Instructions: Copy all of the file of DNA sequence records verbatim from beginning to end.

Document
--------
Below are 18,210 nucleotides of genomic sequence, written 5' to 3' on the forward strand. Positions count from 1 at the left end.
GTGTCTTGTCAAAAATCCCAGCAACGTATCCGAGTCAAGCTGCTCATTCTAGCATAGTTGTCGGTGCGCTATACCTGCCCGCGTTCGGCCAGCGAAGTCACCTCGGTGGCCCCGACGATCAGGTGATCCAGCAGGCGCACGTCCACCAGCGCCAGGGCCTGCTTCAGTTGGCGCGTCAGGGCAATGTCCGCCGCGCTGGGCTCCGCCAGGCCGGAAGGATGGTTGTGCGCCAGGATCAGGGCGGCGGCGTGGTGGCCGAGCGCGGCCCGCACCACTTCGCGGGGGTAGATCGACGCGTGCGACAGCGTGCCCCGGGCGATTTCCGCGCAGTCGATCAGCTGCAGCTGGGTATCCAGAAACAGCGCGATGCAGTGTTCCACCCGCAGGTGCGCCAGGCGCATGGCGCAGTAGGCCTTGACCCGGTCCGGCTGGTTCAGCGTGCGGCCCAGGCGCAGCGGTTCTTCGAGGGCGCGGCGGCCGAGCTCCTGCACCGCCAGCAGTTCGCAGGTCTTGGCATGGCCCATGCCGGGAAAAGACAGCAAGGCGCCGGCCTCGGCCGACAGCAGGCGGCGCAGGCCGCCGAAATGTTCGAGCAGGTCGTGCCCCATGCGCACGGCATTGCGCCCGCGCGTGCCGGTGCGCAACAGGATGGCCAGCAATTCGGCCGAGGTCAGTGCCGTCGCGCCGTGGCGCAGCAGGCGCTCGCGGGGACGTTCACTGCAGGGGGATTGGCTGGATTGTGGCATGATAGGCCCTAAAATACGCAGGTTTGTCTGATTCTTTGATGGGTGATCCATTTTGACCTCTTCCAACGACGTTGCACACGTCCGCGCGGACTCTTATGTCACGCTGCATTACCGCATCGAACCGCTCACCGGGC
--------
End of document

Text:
Below are 18,210 nucleotides of genomic sequence, written 5' to 3' on the forward strand. Positions count from 1 at the left end.
GTGTCTTGTCAAAAATCCCAGCAACGTATCCGAGTCAAGCTGCTCATTCTAGCATAGTTGTCGGTGCGCTATACCTGCCCGCGTTCGGCCAGCGAAGTCACCTCGGTGGCCCCGACGATCAGGTGATCCAGCAGGCGCACGTCCACCAGCGCCAGGGCCTGCTTCAGTTGGCGCGTCAGGGCAATGTCCGCCGCGCTGGGCTCCGCCAGGCCGGAAGGATGGTTGTGCGCCAGGATCAGGGCGGCGGCGTGGTGGCCGAGCGCGGCCCGCACCACTTCGCGGGGGTAGATCGACGCGTGCGACAGCGTGCCCCGGGCGATTTCCGCGCAGTCGATCAGCTGCAGCTGGGTATCCAGAAACAGCGCGATGCAGTGTTCCACCCGCAGGTGCGCCAGGCGCATGGCGCAGTAGGCCTTGACCCGGTCCGGCTGGTTCAGCGTGCGGCCCAGGCGCAGCGGTTCTTCGAGGGCGCGGCGGCCGAGCTCCTGCACCGCCAGCAGTTCGCAGGTCTTGGCATGGCCCATGCCGGGAAAAGACAGCAAGGCGCCGGCCTCGGCCGACAGCAGGCGGCGCAGGCCGCCGAAATGTTCGAGCAGGTCGTGCCCCATGCGCACGGCATTGCGCCCGCGCGTGCCGGTGCGCAACAGGATGGCCAGCAATTCGGCCGAGGTCAGTGCCGTCGCGCCGTGGCGCAGCAGGCGCTCGCGGGGACGTTCACTGCAGGGGGATTGGCTGGATTGTGGCATGATAGGCCCTAAAATACGCAGGTTTGTCTGATTCTTTGATGGGTGATCCATTTTGACCTCTTCCAACGACGTTGCACACGTCCGCGCGGACTCTTATGTCACGCTGCATTACCGCATCGAACCGCTCACCGGGC